Another use of the construct has been to restate someone else’s position in order to clarify issues for further discussion: “So, it is your opinion that intelligent life must exist on other planets.”

    But why introduce a lead sentence in an article or a discussion with “So…”? This makes little sense to me. How did this emerge, and how has it reached such widespread use, especially in formal writing by people who write for a living? Who started this?

    These aren’t idle questions. I am genuinely curious as a student of language. I ask here because I among writers.

    Can anyone help me understand this?

    Thanks

    • Megan Sharma says:

      No offense taken, Zeek! I understand your point. I am probably guilty of using “so” too much in the wrong context.

      I think it’s become more widely used and socially acceptable because it’s part of a more casual, conversational writing style, which I enjoy using.

      I know that not all writers are in the same boat.

      Happy writing!

  • Bryan Fagan says:

    Awesome! A perfect read for my Tuesday morning. Having experienced the terrible twos’s twice your lists brought back lots and lots of memories. It also brought back the memory of my former self when I was convinced my first draft was my only draft.

    • Megan Sharma says:

      Bryan, I believe “terrible twos twice” is possibly the most frightening use of alliteration I’ve ever read – but I suppose millions of parents go through it!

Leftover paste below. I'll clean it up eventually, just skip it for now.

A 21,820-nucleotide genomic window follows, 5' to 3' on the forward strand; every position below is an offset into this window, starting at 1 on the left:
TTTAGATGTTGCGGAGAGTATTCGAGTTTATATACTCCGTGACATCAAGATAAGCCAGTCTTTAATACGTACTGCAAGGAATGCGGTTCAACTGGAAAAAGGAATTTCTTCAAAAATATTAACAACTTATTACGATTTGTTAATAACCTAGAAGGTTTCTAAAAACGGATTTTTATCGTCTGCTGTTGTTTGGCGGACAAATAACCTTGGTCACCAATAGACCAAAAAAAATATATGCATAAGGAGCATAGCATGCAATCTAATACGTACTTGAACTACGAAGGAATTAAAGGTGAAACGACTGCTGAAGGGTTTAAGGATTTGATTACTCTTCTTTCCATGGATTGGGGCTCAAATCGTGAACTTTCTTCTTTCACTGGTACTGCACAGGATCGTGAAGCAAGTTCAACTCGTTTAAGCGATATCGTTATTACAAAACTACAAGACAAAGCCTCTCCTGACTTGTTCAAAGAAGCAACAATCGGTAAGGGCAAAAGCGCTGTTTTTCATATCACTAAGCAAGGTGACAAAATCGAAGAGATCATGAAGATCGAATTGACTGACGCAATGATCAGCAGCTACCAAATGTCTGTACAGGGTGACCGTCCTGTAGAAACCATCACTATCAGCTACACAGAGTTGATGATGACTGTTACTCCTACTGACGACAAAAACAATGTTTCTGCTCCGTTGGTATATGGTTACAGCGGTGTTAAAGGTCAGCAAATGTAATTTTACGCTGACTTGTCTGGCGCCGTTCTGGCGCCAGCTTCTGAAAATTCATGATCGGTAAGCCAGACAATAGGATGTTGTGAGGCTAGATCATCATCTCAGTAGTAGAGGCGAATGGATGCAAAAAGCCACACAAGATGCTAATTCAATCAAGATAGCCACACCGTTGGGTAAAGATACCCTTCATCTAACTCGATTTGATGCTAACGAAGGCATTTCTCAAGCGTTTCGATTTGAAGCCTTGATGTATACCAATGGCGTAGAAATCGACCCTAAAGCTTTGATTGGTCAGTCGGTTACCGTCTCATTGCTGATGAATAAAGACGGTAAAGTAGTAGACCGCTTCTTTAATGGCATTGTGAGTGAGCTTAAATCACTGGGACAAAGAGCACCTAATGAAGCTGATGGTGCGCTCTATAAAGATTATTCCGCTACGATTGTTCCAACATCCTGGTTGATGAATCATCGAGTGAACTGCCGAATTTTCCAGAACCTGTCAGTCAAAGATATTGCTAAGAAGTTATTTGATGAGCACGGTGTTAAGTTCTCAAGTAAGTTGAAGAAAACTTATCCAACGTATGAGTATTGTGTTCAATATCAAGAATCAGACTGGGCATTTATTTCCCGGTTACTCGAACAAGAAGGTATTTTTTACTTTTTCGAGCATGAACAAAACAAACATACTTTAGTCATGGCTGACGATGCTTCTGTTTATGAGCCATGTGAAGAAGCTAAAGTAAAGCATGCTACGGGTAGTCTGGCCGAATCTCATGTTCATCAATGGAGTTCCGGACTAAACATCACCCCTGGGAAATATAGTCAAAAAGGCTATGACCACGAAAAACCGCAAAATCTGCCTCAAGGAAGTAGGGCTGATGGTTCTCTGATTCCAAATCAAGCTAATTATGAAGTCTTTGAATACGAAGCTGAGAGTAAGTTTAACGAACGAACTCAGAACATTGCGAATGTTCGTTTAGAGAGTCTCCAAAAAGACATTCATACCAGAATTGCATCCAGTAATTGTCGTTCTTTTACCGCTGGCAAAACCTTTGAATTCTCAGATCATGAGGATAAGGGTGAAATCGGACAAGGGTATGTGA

I also love your point about the first draft NOT being the only draft – you’re so right.

  • Irene Conlan says:

    I love this article and will put a link to it on my submit-an-article page for The Self Improvement Blog. I receive guest articles daily and many of them are outstanding. But I’m still surprised when I get an article filled with typos, misspelled words, and grammar that is below fifth grade level. At times I’m pretty sure a toddler could do better.

  • Vivienne says:

    I am constantly amazed at writers who post comments without reading through them first. I see so many typos that could be avoided with a brief check. Just like. a toddler trying to get instant gratification. It does nothing for their reputation as a writer.

  • Tom Gould says:

    Single mindedness and determination are often confused. When I got e-published I did listen to the feedback I received and took it on board. The main thing is to like what you write and be proud of it, but not tell people you are until it has done well after publication. Always take pride in what you do, but at the same time never become deluded. Every writer doubts themselves at some point, possibly even some of the best such as Charles Dickens and Thomas Hardy, to name two of my influences, but the main thing is to be positive about what you write, even if other people dislike it and ALWAYS listen to feedback.